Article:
(The final year of each person’s term follows the name)
Board of DirectorsRichard Amelung Acting Hd., St.Louis U. Lib. (06)
Advisory CouncilMichael Beaird Dir., U.Arkansas-LR L.L. (07)
2.) For the record, LLMC’s first off-site digital scanner (announced in Newsletter issue #13, p. 1, para. 6fl) was installed at George Washington University Law Library (GWU) in the last week of June, with a week of operator training by LLMC personnel taking place in the week after the July 4 holiday. Scanning at GWU has begun in earnest and images from that source soon will begin to appear on LLMC-Digital. For the rest of this year we plan to use this new capacity mainly to scan original hardcopy for titles which appeared earlier in LLMC’s Canon Law and three Civil Law fiche collections.
3.) Regular readers may remember an earlier article in this publication (Issue 11, p. 6, column 2) describing the almost total loss in a flood of the Univ. of Hawaii’s GovDocs collection. The installation at SLU-ML is partially motivated by our need to replace our former main source of materials for LLMC’s filming and scanning operations.
4.) At the time of the Board meeting, the leading candidate for a storage site was a limestone mine complex near Springfield, MO, which has been converted into a long-term document storage facility. Storage costs were quoted at $0.42 per volume per year; although LLMC management anticipated that the price could be negotiated a bit lower given that our need for retrieval would be less frequent than for other site users. However, since the Board meeting management has located another underground site located within ten miles of our headquarters in Kaneohe. In this case the storage facility has been developed from a complex of tunnels, known as Battery 405, dug by the U.S. Army during World War II. Battery 405 was but one of many such installations constructed to protect Oahu from a possible Japanese invasion. Massive guns were set up in camouflaged locations on the surface, while the tunnels were used as the bunkers for crew and ammunition. Historic ambience aside, the main news is that we were able to negotiate a price of $0.33 per volume per year. That remarkably low price, and the convenience of housing the materials so close to our plant, made all the difference. Our “vault” has an estimated capacity of 60,000 volumes. It will be ready for move-in on Oct. 1. Because of the proximity and low cost, we are taking more space than we will need initially for the primary storage mission. The extra capacity will be used to provide surge space over the next three years as we renovate the LLMC headquarters building, substituting for far more expensive conventional commercial storage space we had been planning to rent.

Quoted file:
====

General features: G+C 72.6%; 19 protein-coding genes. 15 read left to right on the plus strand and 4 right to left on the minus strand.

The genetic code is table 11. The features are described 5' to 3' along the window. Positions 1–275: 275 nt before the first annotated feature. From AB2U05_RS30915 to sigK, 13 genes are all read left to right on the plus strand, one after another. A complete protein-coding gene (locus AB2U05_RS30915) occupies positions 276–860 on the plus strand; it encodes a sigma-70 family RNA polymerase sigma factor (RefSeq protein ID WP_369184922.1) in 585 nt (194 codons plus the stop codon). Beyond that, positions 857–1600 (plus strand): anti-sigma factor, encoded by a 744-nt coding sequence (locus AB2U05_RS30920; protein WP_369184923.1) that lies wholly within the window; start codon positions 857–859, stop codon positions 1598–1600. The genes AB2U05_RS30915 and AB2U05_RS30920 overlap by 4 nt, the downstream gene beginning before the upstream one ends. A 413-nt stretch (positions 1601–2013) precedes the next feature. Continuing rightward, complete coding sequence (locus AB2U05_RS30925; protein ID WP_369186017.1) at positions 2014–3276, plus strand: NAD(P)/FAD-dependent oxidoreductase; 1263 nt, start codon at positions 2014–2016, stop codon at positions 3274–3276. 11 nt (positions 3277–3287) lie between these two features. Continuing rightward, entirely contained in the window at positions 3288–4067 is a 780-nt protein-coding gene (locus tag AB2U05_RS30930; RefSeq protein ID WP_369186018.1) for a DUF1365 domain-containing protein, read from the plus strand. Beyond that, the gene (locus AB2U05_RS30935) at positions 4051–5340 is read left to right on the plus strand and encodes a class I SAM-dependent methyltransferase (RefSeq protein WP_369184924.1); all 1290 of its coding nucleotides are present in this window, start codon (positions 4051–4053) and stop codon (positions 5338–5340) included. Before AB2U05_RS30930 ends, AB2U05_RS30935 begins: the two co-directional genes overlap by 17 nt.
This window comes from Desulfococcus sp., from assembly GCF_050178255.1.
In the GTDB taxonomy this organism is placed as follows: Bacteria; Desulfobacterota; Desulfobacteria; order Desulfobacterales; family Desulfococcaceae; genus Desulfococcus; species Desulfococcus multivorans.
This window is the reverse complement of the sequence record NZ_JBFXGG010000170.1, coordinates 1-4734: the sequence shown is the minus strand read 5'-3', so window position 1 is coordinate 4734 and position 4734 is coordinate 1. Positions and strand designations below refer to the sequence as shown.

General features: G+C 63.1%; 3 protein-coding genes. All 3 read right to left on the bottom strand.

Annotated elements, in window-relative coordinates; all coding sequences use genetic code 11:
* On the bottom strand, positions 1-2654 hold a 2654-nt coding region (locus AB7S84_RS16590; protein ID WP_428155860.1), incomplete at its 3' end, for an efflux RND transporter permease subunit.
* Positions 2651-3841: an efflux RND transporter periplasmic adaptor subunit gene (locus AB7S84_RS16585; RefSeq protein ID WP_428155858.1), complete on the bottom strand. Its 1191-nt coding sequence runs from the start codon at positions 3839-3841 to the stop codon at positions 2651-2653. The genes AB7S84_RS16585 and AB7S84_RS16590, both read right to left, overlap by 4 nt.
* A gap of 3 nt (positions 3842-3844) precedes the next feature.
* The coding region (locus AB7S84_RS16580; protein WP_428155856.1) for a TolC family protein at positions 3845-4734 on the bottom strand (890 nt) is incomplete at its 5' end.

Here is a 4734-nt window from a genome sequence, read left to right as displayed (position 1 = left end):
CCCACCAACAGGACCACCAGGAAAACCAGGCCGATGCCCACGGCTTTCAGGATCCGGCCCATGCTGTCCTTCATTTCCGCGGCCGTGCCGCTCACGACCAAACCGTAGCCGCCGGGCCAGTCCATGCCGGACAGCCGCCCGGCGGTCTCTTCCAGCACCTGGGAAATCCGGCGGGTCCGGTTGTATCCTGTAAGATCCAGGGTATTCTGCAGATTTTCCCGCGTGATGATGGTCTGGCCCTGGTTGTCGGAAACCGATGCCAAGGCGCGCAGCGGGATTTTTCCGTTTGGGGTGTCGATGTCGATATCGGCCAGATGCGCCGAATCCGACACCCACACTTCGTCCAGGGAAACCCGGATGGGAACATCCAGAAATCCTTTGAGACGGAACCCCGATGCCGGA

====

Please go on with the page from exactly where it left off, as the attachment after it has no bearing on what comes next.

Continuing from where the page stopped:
5.) See issues #12, pp. 2–3 & #14, p.2, para.1
6.)LLMC’s Exec. Dir. met with the FPLCLL/ NELLCO team the day after the Board meeting and ascertained that its initial beta-test will be confined to crawling metadata. With that he signaled LLMC’s enthusiastic cooperation. We have subsequently learned that both Hein and Oceana have also agreed to cooperate by permitting access to their metadata. For its part, LLMC will closely monitor the results of the FPLCLL/NELLCO project with the goal of determining whether aspects of this approach may merit expansion to the wider LLMC-Digital subscriber base. As a postscript, it should be noted that it has lately been announced (see Barbara Quint column in Information Today, June 2005, p. 7, para. 6) that JSTOR has been conducting a pilot project with Google Scholar and has succeeded in working out some of the technical difficulties involved with crawling tiffs. So we will be watching those developments also, and, if something useful evolves, may well pay JSTOR the ultimate flattery of imitation.
7.) The alternative they offer is that their GEM system customers purchase Alos’ liquid ammonia system for $2,225. Another alternative would be a switch to vesicular film, but that has the downside, both of lower resolution quality, and also that it requires a special reader-printer (capable of producing bi-modal prints) which most patrons do not have in their offices